needs no further elucidation here as the principal factor in the evolution in man, first of the family relation, then of the clan, the tribe, and the nation. With this factor in mind, and the immense superiority which anthropoid man must have had, when brain development had once induced this fundamental community of interest over the rest of brute creation, the gap between primitive man and the higher anthropoid apes in the past, or between the present lower races of man and the higher existing primates, is easily explained, even if it had not been greatly exaggerated. At the present time we may note and record the further inevitable increase in the gap, for the lower races of man are gradually becoming extinct, and the higher apes can not long hold their own or persist.
Brooks's Hypothesis.—I have already alluded to Brooks's hypothesis under the head of sexual differentiation, and his work on heredity must be so familiar to you that his views need but a passing notice. He believes that sex differentiation means fundamentally a physiological division of labor, and that the male is essentially the progressive or diversifying and the female the conservative agent. As organisms gradually increased in size, as the number of cells in their bodies became greater, and as the differentiation and specialization of these cells became more and more marked, one element, the male cell, became adapted for storing up gemmules, and, at the same time, gradually lost its unnecessary and useless power to transmit hereditary characteristics.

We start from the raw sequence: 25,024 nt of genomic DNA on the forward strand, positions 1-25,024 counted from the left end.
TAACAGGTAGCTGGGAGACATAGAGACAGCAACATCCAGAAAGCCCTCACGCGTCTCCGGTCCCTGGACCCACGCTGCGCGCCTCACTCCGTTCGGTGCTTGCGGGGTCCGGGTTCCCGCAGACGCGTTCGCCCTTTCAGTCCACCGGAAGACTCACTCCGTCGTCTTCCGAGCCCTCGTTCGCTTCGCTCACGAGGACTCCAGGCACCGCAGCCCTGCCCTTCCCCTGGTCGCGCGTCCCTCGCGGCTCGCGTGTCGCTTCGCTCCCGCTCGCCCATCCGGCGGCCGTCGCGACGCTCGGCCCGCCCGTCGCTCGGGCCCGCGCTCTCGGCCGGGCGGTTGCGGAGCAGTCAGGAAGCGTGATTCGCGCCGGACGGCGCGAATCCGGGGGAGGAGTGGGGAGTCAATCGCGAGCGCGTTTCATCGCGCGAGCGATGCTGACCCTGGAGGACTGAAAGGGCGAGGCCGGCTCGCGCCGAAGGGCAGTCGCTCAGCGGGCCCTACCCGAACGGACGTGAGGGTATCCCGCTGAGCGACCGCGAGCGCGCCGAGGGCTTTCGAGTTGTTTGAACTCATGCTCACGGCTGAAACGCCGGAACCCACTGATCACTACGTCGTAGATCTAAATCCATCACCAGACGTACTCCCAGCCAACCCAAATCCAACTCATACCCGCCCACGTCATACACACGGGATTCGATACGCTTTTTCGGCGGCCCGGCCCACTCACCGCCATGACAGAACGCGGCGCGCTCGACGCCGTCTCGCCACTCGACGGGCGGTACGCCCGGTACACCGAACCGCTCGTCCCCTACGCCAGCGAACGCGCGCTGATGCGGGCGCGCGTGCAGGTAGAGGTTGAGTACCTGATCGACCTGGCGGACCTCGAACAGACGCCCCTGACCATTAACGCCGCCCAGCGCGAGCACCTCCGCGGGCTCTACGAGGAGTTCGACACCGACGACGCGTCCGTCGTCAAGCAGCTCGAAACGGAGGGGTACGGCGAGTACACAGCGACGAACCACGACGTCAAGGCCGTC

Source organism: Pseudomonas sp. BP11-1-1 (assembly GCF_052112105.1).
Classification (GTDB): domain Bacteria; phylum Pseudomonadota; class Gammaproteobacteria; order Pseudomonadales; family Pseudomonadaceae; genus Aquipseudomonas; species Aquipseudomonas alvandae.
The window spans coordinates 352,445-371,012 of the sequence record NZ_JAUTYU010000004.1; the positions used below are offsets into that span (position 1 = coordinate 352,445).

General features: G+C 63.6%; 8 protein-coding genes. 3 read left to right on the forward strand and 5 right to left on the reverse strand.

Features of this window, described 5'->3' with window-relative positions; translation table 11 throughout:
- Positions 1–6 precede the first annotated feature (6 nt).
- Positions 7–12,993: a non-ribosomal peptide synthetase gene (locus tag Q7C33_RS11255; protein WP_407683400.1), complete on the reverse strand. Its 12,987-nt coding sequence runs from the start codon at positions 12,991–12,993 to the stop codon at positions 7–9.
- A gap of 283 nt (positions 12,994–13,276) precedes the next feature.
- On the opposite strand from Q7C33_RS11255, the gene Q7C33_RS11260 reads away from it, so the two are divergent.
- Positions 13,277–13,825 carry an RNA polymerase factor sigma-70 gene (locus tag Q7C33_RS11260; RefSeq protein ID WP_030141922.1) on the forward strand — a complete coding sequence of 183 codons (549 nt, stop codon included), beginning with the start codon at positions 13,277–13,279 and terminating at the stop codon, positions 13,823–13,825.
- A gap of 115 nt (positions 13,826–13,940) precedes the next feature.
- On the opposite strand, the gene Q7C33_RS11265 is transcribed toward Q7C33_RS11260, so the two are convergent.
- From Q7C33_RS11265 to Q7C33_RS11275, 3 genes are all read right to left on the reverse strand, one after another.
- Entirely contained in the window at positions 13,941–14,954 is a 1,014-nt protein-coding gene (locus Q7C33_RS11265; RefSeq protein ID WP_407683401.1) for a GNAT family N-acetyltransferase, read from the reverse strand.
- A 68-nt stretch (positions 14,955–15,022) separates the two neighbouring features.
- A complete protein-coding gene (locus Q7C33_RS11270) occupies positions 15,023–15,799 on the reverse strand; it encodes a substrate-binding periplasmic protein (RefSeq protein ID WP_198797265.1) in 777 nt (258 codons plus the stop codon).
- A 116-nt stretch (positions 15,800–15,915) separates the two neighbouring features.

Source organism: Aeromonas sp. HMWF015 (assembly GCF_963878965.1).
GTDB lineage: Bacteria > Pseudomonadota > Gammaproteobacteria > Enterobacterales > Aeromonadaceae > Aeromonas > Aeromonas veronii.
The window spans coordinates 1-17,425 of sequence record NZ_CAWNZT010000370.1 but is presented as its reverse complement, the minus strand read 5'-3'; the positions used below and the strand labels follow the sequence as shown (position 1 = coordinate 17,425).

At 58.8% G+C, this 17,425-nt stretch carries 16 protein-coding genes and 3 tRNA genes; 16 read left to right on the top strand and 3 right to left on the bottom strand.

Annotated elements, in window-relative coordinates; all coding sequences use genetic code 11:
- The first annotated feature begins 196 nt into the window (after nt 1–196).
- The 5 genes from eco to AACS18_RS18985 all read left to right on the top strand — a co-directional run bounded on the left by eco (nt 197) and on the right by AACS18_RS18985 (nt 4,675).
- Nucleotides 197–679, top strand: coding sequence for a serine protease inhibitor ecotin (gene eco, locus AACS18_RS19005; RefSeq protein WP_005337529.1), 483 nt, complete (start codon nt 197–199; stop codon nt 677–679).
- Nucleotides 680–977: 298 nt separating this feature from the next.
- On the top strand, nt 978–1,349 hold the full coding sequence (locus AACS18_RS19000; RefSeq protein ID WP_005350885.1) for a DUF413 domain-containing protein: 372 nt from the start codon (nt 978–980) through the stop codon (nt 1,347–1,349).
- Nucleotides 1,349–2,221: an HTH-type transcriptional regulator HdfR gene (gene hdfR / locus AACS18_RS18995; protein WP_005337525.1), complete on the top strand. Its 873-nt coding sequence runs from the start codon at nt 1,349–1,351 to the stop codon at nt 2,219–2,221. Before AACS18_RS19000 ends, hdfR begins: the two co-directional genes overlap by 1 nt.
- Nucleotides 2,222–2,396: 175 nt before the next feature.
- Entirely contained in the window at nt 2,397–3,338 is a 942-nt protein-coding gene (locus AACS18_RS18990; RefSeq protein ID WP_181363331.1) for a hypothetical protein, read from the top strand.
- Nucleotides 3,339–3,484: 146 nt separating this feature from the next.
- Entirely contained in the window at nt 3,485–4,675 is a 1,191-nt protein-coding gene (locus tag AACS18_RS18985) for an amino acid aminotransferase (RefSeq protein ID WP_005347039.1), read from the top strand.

The theory finds support in some of the phenomena of life, and doubtless expresses a law not easily established, for which reason it will not be readily accepted. It leaves entirely out of consideration some of the forces at work which I have already indicated, and in so far must be considered only a law of secondary importance. However much we may admit the general truth that the germ-cell continues the past and the sperm-cell tends to diverge from it, as a purely dynamic proposition, inducing variation for natural selection to play upon, it does not in any way decrease the overwhelming importance of the female in inducing, through psychico-physiological influences, a needed and purposeful modification in the manner which I have already expounded.
The probable character of the lang^uage of paleolithic man is the subject of one of Dr. Brinton's latest studies. Taking some very primitive American languages as his guide, he concludes that it was more rudimentary than any language known to us; that it had no grammatical form or fixed phonetic values, but depended largely upon gesture, tone, and stress; that its words often had antithetic meanings, which could only be determined from the accent or sign; and that the different vowel-sounds and consonantal groups conveyed specific significance, and were of more import than the syllables which they formed.